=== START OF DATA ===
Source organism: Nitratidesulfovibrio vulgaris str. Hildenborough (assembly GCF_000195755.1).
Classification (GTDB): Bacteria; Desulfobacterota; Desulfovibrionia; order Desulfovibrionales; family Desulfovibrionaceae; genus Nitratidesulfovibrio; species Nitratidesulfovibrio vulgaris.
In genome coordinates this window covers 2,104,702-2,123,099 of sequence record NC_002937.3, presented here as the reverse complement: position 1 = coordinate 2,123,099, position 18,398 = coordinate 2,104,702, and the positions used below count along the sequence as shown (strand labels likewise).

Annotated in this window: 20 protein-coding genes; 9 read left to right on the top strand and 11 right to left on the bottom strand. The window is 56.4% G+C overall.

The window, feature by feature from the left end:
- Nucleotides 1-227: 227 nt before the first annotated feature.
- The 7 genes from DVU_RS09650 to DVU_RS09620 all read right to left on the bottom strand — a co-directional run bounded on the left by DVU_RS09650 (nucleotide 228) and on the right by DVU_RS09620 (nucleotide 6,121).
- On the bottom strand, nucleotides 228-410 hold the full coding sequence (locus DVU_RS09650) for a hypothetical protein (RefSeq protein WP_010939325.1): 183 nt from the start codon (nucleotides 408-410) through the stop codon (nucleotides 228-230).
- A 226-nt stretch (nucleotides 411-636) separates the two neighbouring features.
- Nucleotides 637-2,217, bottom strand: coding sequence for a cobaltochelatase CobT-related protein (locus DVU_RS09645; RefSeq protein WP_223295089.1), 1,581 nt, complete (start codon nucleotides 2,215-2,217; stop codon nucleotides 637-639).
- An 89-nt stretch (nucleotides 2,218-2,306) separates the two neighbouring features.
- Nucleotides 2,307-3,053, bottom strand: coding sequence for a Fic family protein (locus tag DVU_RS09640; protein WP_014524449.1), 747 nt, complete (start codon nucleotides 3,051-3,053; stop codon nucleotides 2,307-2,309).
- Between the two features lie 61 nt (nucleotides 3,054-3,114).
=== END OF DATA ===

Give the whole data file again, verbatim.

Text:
Source organism: Nitratidesulfovibrio vulgaris str. Hildenborough (assembly GCF_000195755.1).
Classification (GTDB): Bacteria; Desulfobacterota; Desulfovibrionia; order Desulfovibrionales; family Desulfovibrionaceae; genus Nitratidesulfovibrio; species Nitratidesulfovibrio vulgaris.
In genome coordinates this window covers 2,104,702-2,123,099 of sequence record NC_002937.3, presented here as the reverse complement: position 1 = coordinate 2,123,099, position 18,398 = coordinate 2,104,702, and the positions used below count along the sequence as shown (strand labels likewise).

Annotated in this window: 20 protein-coding genes; 9 read left to right on the top strand and 11 right to left on the bottom strand. The window is 56.4% G+C overall.

The window, feature by feature from the left end:
- Nucleotides 1-227: 227 nt before the first annotated feature.
- The 7 genes from DVU_RS09650 to DVU_RS09620 all read right to left on the bottom strand — a co-directional run bounded on the left by DVU_RS09650 (nucleotide 228) and on the right by DVU_RS09620 (nucleotide 6,121).
- On the bottom strand, nucleotides 228-410 hold the full coding sequence (locus DVU_RS09650) for a hypothetical protein (RefSeq protein WP_010939325.1): 183 nt from the start codon (nucleotides 408-410) through the stop codon (nucleotides 228-230).
- A 226-nt stretch (nucleotides 411-636) separates the two neighbouring features.
- Nucleotides 637-2,217, bottom strand: coding sequence for a cobaltochelatase CobT-related protein (locus DVU_RS09645; RefSeq protein WP_223295089.1), 1,581 nt, complete (start codon nucleotides 2,215-2,217; stop codon nucleotides 637-639).
- An 89-nt stretch (nucleotides 2,218-2,306) separates the two neighbouring features.
- Nucleotides 2,307-3,053, bottom strand: coding sequence for a Fic family protein (locus tag DVU_RS09640; protein WP_014524449.1), 747 nt, complete (start codon nucleotides 3,051-3,053; stop codon nucleotides 2,307-2,309).
- Between the two features lie 61 nt (nucleotides 3,054-3,114).